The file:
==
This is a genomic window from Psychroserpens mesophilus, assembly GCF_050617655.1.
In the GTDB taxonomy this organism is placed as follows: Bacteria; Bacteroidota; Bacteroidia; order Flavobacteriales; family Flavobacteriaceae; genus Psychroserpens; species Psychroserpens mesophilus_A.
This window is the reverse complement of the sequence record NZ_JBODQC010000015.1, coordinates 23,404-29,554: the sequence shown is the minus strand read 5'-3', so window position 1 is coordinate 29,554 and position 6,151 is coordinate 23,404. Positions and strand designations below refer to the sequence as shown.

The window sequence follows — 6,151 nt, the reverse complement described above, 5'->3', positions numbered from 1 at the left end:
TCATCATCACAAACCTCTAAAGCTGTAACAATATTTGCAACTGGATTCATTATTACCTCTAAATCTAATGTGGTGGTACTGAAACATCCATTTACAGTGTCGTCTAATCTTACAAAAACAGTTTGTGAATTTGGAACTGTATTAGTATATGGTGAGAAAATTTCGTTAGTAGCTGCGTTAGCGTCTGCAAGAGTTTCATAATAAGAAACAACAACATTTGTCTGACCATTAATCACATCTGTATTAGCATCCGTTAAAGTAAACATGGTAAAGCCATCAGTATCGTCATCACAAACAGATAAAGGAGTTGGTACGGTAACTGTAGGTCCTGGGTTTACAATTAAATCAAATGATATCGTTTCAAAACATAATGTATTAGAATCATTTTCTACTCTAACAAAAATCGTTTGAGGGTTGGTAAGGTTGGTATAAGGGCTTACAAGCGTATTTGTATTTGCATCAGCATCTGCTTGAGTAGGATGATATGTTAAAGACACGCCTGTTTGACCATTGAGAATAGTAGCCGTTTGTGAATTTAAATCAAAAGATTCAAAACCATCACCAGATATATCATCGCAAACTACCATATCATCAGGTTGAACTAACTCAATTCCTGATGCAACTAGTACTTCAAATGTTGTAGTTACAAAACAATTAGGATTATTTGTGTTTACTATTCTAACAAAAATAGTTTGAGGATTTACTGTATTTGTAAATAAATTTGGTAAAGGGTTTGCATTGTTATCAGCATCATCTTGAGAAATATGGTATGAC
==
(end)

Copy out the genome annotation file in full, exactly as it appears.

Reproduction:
This is a genomic window from Psychroserpens mesophilus, assembly GCF_050617655.1.
In the GTDB taxonomy this organism is placed as follows: Bacteria; Bacteroidota; Bacteroidia; order Flavobacteriales; family Flavobacteriaceae; genus Psychroserpens; species Psychroserpens mesophilus_A.
This window is the reverse complement of the sequence record NZ_JBODQC010000015.1, coordinates 23,404-29,554: the sequence shown is the minus strand read 5'-3', so window position 1 is coordinate 29,554 and position 6,151 is coordinate 23,404. Positions and strand designations below refer to the sequence as shown.

The window sequence follows — 6,151 nt, the reverse complement described above, 5'->3', positions numbered from 1 at the left end:
TCATCATCACAAACCTCTAAAGCTGTAACAATATTTGCAACTGGATTCATTATTACCTCTAAATCTAATGTGGTGGTACTGAAACATCCATTTACAGTGTCGTCTAATCTTACAAAAACAGTTTGTGAATTTGGAACTGTATTAGTATATGGTGAGAAAATTTCGTTAGTAGCTGCGTTAGCGTCTGCAAGAGTTTCATAATAAGAAACAACAACATTTGTCTGACCATTAATCACATCTGTATTAGCATCCGTTAAAGTAAACATGGTAAAGCCATCAGTATCGTCATCACAAACAGATAAAGGAGTTGGTACGGTAACTGTAGGTCCTGGGTTTACAATTAAATCAAATGATATCGTTTCAAAACATAATGTATTAGAATCATTTTCTACTCTAACAAAAATCGTTTGAGGGTTGGTAAGGTTGGTATAAGGGCTTACAAGCGTATTTGTATTTGCATCAGCATCTGCTTGAGTAGGATGATATGTTAAAGACACGCCTGTTTGACCATTGAGAATAGTAGCCGTTTGTGAATTTAAATCAAAAGATTCAAAACCATCACCAGATATATCATCGCAAACTACCATATCATCAGGTTGAACTAACTCAATTCCTGATGCAACTAGTACTTCAAATGTTGTAGTTACAAAACAATTAGGATTATTTGTGTTTACTATTCTAACAAAAATAGTTTGAGGATTTACTGTATTTGTAAATAAATTTGGTAAAGGGTTTGCATTGTTATCAGCATCATCTTGAGAAATATGGTATGAC